The Credit.com editorial team is staffed by a team of editors and reporters, each with many years of financial reporting experience. We’ve worked for places like the New York Times, American Banker, Frontline, TheStreet.com, Business Insider, ABC News, NBC News, CNBC and many others. We also employ a few freelancers and more than 50 contributors (these are typically subject matter experts from the worlds of finance, academia, politics, business and elsewhere).

Our Reporting

We take great pains to ensure that the articles, video and graphics you see on Credit.com are thoroughly reported and fact-checked. Each story is read by two separate editors, and we adhere to the highest editorial standards. We’re not perfect, however, and if you see something that you think is wrong, please email us at editorial team [at] credit [dot] com,

The Credit.com editorial team is committed to providing our readers and viewers with sound, well-reported and understandable information designed to inform and empower. We won’t tell you what to do. We will, however, do our best to explain the consequences of various actions, thereby arming you with the information you need to make decisions that are in your best interests. We also write about things relating to money and finance we think are interesting and want to share.

In addition to appearing on Credit.com, our articles are syndicated to dozens of other news sites. We have more than 100 partners, including MSN, ABC News, CBS News, Yahoo, Marketwatch, Scripps, Money Magazine and many others. This network operates similarly to the Associated Press or Reuters, except we focus almost exclusively on issues relating to personal finance. These are not advertorial or paid placements, rather we provide these articles to our partners in most cases for free. These relationships create more awareness of Credit.com in general and they result in more traffic to us as well.

Our Business Model

Credit.com’s journalism is largely supported by an e-commerce business model. Rather than rely on revenue from display ad impressions, Credit.com maintains a financial marketplace separate from its editorial pages. When someone navigates to those pages, and applies for a credit card, for example, Credit.com will get paid what is essentially a finder’s fee if that person ends up getting the card. That doesn’t mean, however, that our editorial decisions are informed by the products available in our marketplace. The editorial team chooses what to write about and how to write about it independently of the decisions and priorities of the business side of the company. In fact, we maintain a strict and important firewall between the editorial and business departments. Our mission as journalists is to serve the reader, not the advertiser. In that sense, we are no different from any other news organization that is supported by ad revenue.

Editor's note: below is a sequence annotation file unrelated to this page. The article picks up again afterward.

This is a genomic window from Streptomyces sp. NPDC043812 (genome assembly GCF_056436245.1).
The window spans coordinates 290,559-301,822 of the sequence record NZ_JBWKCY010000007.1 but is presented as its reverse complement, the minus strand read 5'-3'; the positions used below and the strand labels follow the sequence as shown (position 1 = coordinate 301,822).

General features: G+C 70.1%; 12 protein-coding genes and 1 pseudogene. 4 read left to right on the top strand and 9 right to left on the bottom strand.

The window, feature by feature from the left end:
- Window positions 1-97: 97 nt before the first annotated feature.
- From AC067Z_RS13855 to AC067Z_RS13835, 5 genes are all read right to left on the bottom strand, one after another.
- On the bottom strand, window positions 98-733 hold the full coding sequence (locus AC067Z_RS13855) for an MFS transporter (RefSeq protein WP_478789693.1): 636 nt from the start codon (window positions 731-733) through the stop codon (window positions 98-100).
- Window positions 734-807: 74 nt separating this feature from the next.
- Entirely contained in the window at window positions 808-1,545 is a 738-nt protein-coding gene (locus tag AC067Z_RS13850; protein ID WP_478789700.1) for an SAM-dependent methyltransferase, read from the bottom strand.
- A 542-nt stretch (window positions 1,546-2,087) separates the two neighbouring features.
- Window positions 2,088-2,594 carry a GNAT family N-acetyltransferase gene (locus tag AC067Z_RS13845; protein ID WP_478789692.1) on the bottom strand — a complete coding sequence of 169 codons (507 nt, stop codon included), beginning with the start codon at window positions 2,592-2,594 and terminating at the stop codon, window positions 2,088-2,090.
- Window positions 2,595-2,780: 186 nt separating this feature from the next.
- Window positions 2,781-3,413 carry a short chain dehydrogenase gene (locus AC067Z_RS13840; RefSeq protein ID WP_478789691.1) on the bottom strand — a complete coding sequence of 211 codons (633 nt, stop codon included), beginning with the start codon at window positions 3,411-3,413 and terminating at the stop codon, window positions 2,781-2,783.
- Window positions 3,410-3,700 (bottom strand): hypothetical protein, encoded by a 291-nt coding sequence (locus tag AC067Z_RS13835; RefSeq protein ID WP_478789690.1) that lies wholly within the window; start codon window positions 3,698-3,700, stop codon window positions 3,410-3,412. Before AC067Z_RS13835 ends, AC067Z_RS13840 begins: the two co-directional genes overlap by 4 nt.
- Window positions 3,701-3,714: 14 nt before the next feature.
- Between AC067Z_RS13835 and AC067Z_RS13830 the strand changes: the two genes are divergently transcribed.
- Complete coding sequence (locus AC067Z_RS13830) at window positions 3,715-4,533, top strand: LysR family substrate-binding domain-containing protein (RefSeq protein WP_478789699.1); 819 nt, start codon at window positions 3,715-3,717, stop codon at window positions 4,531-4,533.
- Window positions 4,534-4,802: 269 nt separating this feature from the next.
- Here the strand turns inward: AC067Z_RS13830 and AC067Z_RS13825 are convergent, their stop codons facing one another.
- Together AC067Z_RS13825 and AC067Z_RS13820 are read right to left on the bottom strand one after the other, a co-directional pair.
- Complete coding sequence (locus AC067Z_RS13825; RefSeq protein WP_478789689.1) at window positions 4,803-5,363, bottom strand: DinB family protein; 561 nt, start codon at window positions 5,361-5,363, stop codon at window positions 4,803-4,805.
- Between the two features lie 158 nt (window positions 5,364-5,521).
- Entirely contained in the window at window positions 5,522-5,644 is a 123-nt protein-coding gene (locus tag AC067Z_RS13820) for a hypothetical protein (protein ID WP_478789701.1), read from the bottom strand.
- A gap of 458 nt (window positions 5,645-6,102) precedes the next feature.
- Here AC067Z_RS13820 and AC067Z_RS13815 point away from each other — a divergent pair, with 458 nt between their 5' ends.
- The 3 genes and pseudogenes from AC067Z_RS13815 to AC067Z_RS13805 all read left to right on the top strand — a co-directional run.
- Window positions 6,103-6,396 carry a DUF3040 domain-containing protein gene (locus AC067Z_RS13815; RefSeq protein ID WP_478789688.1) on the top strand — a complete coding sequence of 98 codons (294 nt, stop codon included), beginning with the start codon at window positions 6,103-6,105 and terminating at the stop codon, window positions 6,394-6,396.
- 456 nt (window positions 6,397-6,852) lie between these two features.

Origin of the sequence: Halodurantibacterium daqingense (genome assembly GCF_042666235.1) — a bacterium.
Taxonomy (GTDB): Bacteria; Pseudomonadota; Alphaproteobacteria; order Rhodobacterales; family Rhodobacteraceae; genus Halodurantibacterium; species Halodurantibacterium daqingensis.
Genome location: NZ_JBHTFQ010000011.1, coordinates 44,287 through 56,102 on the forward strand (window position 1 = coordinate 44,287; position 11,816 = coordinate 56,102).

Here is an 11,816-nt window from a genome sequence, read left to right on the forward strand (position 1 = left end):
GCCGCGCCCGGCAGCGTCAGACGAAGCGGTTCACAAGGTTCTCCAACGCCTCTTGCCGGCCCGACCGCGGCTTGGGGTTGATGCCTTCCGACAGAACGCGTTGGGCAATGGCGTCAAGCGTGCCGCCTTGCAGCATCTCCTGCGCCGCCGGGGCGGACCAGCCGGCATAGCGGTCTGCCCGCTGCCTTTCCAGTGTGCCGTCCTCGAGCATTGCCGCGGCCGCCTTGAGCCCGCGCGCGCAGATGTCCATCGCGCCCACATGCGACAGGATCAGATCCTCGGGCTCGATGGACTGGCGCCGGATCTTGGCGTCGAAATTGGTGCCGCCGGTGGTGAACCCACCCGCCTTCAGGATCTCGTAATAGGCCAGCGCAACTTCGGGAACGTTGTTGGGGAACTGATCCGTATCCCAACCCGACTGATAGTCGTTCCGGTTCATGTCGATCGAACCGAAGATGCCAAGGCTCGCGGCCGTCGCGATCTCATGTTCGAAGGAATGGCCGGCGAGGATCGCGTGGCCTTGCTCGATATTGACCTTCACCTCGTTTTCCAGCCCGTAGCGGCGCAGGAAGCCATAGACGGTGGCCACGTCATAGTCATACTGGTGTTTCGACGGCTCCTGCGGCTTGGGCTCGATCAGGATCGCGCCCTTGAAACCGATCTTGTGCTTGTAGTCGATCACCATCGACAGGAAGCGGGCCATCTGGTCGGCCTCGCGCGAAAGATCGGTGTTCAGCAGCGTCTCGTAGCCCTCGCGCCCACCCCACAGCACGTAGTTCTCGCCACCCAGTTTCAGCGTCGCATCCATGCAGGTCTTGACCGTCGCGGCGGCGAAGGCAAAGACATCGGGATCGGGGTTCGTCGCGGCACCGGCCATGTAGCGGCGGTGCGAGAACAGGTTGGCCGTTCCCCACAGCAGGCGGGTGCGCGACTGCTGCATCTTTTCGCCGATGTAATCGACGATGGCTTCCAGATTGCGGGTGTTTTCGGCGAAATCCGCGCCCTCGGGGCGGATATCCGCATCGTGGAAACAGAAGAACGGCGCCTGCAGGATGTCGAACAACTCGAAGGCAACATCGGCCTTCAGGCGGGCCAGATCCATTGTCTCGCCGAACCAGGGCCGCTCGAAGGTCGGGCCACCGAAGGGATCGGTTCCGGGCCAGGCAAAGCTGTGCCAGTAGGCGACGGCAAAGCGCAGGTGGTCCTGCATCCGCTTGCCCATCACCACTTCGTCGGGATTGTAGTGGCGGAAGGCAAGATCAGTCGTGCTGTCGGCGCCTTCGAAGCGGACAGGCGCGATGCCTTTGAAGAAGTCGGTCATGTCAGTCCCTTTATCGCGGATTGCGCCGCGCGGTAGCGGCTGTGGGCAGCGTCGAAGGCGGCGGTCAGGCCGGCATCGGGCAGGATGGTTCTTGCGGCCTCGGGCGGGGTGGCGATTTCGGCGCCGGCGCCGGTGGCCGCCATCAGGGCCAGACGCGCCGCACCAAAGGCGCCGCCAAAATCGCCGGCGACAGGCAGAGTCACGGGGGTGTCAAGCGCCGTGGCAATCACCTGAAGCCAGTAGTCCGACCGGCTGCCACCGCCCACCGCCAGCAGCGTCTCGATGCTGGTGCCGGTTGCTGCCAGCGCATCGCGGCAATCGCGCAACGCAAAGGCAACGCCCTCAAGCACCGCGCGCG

Visitors to Credit.com are also able to register for a free Credit.com account, which gives them access to a tool called The Credit Report Card. This tool provides users with two free credit scores and a breakdown of the information in their Experian credit report, updated twice monthly. Again, this tool is entirely free, and we mention that frequently in our articles, because we think that it’s a good thing for users to have access to data like this. Separate from its educational value, there is also a business angle to the Credit Report Card. Registered users can be matched with products and services for which they are most likely to qualify. In other words, if you register and you find that your credit is less than stellar, Credit.com won’t recommend a high-end platinum credit card that requires an excellent credit score You’d likely get rejected, and that’s no good for you or Credit.com. You’d be no closer to getting a product you need, there’d be a wasted inquiry on your credit report, and Credit.com wouldn’t get paid. These are essentially what are commonly referred to as "targeted ads" in the world of the Internet. Despite all of this, however, even if you never apply for any product, the Credit Report Card will remain free, and none of this will impact how the editorial team reports on credit and credit scores.

Our Owners

Credit.com is owned by Progrexion Holdings Inc. which is the owner and administrator of a number of business related to credit and credit repair, including CreditRepair.com, and eFolks. In addition, Progrexion also provides services to Lexington Law Firm as a third party provider. Despite being owned by Progrexion, it is not the role of the Credit.com editorial team to advocate the use of the company’s other services. In articles, reporters may mention credit repair as an option, for example, but we’ll also be sure to note the various alternatives to that service. Furthermore, you may see ads for credit repair services on Credit.com, but the editorial team isn’t responsible for the creation or implementation of those ads, anymore than reporters for the New York Times or Washington Post are responsible for the ads on their sites.

Your Stories

Lastly, much of what we do is informed by our own experiences as well as the experiences of our readers. We want to tell your stories if you’re interested in sharing them. Please email us at story ideas [at] credit [dot] com with ideas or visit us on Facebook or Twitter.

Thanks for stopping by.

- The Credit.com Editorial Team